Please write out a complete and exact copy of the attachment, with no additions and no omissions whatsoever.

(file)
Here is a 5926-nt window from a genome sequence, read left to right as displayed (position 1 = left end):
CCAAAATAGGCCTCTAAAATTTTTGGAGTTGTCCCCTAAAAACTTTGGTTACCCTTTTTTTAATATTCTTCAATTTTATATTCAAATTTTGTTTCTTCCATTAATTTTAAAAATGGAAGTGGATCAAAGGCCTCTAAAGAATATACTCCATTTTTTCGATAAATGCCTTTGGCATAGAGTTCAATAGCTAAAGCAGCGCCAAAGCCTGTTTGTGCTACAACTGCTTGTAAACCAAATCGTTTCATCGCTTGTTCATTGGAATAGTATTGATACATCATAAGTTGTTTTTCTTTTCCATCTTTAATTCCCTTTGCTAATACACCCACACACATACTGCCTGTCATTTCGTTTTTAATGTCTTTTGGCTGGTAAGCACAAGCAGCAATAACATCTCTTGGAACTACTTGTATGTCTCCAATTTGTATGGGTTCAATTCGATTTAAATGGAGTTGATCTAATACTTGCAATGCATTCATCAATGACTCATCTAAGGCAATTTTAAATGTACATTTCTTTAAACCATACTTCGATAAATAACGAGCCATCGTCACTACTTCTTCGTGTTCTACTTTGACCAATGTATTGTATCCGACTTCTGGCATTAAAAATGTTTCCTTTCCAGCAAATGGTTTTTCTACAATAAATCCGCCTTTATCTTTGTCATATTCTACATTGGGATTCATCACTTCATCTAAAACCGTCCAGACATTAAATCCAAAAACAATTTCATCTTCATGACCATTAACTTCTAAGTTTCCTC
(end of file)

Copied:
Here is a 5926-nt window from a genome sequence, read left to right as displayed (position 1 = left end):
CCAAAATAGGCCTCTAAAATTTTTGGAGTTGTCCCCTAAAAACTTTGGTTACCCTTTTTTTAATATTCTTCAATTTTATATTCAAATTTTGTTTCTTCCATTAATTTTAAAAATGGAAGTGGATCAAAGGCCTCTAAAGAATATACTCCATTTTTTCGATAAATGCCTTTGGCATAGAGTTCAATAGCTAAAGCAGCGCCAAAGCCTGTTTGTGCTACAACTGCTTGTAAACCAAATCGTTTCATCGCTTGTTCATTGGAATAGTATTGATACATCATAAGTTGTTTTTCTTTTCCATCTTTAATTCCCTTTGCTAATACACCCACACACATACTGCCTGTCATTTCGTTTTTAATGTCTTTTGGCTGGTAAGCACAAGCAGCAATAACATCTCTTGGAACTACTTGTATGTCTCCAATTTGTATGGGTTCAATTCGATTTAAATGGAGTTGATCTAATACTTGCAATGCATTCATCAATGACTCATCTAAGGCAATTTTAAATGTACATTTCTTTAAACCATACTTCGATAAATAACGAGCCATCGTCACTACTTCTTCGTGTTCTACTTTGACCAATGTATTGTATCCGACTTCTGGCATTAAAAATGTTTCCTTTCCAGCAAATGGTTTTTCTACAATAAATCCGCCTTTATCTTTGTCATATTCTACATTGGGATTCATCACTTCATCTAAAACCGTCCAGACATTAAATCCAAAAACAATTTCATCTTCATGACCATTAACTTCTAAGTTTCCTC